Things would be different if Judge William Lee was Natalie Portman.
Our review of Janeane Garofolo: If You Will, published September 20th, 2010, is also available.
"People always mistake me for gay and Jewish and I say you're giving me too much credit."
Janeane Garofalo: If You Will (Blu-Ray) is the comedian's first solo stand-up special in over a decade. She has appeared in movies and on TV but Janeane Garofalo (24 Season 7) is also known as a leftist activist. She was a co-host on the liberal talk radio network Air America from March 2004 to July 2006. Acknowledging that she draws attention for her outspoken politics as often as she's mistaken for Kathy Bates, Garofalo opens her act by listing her depiction in the media to an appreciative, sold-out audience at Seattle's Moore Theatre.
A handful of topical political barbs are tossed during the show but this stand-up performance is a return to the brand of witty narcissism that Garofalo excelled at before comedy became so serious. Over the course of the one-hour show, she riffs on recent pop culture that has been on her radar. She reveals that she watches a lot of crime shows on TV; identifies as a neo-Luddite: "I don't twitter or send out queefs;" and explains the advantages of possessing a low libido. There is something adorable about Garofalo as the neurotic, middle-aged white woman. Her comedy is observant and specific without being mean. Her language is very frank without being offensive. Tapping into her own personal hang-ups, Garofalo makes herself the target of much of the jokes.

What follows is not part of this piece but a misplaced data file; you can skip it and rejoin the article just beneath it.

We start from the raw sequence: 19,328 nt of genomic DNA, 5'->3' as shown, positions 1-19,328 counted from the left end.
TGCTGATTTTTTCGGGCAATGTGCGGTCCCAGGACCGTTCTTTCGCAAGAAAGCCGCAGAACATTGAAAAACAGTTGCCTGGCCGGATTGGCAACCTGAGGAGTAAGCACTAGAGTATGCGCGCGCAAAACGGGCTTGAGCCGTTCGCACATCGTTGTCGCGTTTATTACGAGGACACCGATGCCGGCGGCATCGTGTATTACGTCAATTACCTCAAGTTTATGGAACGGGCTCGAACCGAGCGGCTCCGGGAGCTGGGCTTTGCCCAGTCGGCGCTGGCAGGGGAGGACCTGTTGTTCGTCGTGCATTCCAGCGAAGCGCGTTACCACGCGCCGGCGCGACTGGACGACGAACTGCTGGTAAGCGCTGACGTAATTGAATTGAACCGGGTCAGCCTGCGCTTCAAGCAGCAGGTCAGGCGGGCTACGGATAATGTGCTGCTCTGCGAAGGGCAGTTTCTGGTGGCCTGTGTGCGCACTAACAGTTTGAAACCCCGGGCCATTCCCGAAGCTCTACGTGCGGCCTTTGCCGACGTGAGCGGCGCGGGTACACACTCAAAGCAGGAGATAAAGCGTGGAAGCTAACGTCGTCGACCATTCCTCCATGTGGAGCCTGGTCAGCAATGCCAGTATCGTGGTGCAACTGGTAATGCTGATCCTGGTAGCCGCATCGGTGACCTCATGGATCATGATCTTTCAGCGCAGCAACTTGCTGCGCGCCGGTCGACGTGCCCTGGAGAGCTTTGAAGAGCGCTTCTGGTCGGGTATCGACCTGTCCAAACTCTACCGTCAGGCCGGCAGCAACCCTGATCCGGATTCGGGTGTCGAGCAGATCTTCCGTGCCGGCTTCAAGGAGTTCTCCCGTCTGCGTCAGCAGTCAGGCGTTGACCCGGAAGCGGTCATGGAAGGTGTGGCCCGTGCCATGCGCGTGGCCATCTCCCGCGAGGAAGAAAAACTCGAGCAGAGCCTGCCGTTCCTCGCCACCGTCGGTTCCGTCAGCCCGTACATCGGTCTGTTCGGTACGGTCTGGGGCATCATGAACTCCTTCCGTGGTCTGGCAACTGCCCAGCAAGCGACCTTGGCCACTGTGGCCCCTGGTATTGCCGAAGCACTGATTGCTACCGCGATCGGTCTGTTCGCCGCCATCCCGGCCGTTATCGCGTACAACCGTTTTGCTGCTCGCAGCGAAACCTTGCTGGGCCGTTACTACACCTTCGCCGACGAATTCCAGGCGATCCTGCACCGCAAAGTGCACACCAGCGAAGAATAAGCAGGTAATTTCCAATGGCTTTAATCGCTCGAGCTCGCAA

The flow of topics is seemingly random, as Garofalo openly refers to a large notepad positioned on stage. It makes the show feel more casual, as though she is trying out new material that's been hurriedly set down on paper. Garofalo often inserts small jokes among longer anecdotes, fully admitting that they are stray thoughts, but her presentation style doesn't hurt the show as a whole. There's a heap of toilet humor as well, for good and ill. While I grinned at most of her material, it was a handful of the poop jokes that garnered the biggest laughs from yours truly. An extended bit about the exquisiteness of Natalie Portman and her nether regions—and what those regions do—goes on a little too long. Nevertheless, it's an entertaining performance despite some unpolished material.
Image Entertainment presents the show on a decent Blu-Ray transfer. The high-def image (1080i) uses the AVC codec. Detailing is crisp without being overly sharp. The color saturation is pleasing and shows off the excellent stage lighting that was employed. The DTS HD 5.1 Master Audio is a satisfying audio presentation that's clear, strong and precise. Garofalo's voice is recorded on her handheld microphone and that's isolated in the center speaker. Surround channels pick up the audience reaction around the auditorium.
Two bonus scenes are included on the disc. "Janeane on Pets" (6:00) starts out as a recollection of Garofalo's love of dogs but turns into a darkly funny story and a warning against accepting gifts from fans. "Congressman's Dream" (5:00) sees Rep. Richard Martin (Paul Gilmartin) confronting the comedian on her liberal stance and reunites her with The Majority Report co-host Sam Seder.
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